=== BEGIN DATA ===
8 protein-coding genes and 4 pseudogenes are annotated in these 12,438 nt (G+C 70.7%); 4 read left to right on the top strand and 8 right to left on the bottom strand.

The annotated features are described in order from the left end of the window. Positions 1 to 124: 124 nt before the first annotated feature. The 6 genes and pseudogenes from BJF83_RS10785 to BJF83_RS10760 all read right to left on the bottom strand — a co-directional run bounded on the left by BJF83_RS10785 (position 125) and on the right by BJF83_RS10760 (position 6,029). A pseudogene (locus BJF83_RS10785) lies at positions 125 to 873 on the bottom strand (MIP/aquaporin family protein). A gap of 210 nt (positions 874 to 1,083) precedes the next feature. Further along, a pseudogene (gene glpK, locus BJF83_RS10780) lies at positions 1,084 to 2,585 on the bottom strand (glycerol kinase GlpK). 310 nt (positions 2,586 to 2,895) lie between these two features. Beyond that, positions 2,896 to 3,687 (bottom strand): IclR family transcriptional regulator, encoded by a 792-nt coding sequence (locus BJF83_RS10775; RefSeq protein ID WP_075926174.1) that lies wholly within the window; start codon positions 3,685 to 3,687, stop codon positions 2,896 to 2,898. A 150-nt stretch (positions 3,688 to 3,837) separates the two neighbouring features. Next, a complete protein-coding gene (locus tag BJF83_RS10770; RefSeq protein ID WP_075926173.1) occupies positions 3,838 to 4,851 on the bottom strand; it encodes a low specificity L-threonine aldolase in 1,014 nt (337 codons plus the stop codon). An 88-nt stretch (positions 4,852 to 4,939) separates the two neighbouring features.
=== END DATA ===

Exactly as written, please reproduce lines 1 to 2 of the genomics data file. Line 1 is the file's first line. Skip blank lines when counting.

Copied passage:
8 protein-coding genes and 4 pseudogenes are annotated in these 12,438 nt (G+C 70.7%); 4 read left to right on the top strand and 8 right to left on the bottom strand.

The annotated features are described in order from the left end of the window. Positions 1 to 124: 124 nt before the first annotated feature. The 6 genes and pseudogenes from BJF83_RS10785 to BJF83_RS10760 all read right to left on the bottom strand — a co-directional run bounded on the left by BJF83_RS10785 (position 125) and on the right by BJF83_RS10760 (position 6,029). A pseudogene (locus BJF83_RS10785) lies at positions 125 to 873 on the bottom strand (MIP/aquaporin family protein). A gap of 210 nt (positions 874 to 1,083) precedes the next feature. Further along, a pseudogene (gene glpK, locus BJF83_RS10780) lies at positions 1,084 to 2,585 on the bottom strand (glycerol kinase GlpK). 310 nt (positions 2,586 to 2,895) lie between these two features. Beyond that, positions 2,896 to 3,687 (bottom strand): IclR family transcriptional regulator, encoded by a 792-nt coding sequence (locus BJF83_RS10775; RefSeq protein ID WP_075926174.1) that lies wholly within the window; start codon positions 3,685 to 3,687, stop codon positions 2,896 to 2,898. A 150-nt stretch (positions 3,688 to 3,837) separates the two neighbouring features. Next, a complete protein-coding gene (locus tag BJF83_RS10770; RefSeq protein ID WP_075926173.1) occupies positions 3,838 to 4,851 on the bottom strand; it encodes a low specificity L-threonine aldolase in 1,014 nt (337 codons plus the stop codon). An 88-nt stretch (positions 4,852 to 4,939) separates the two neighbouring features.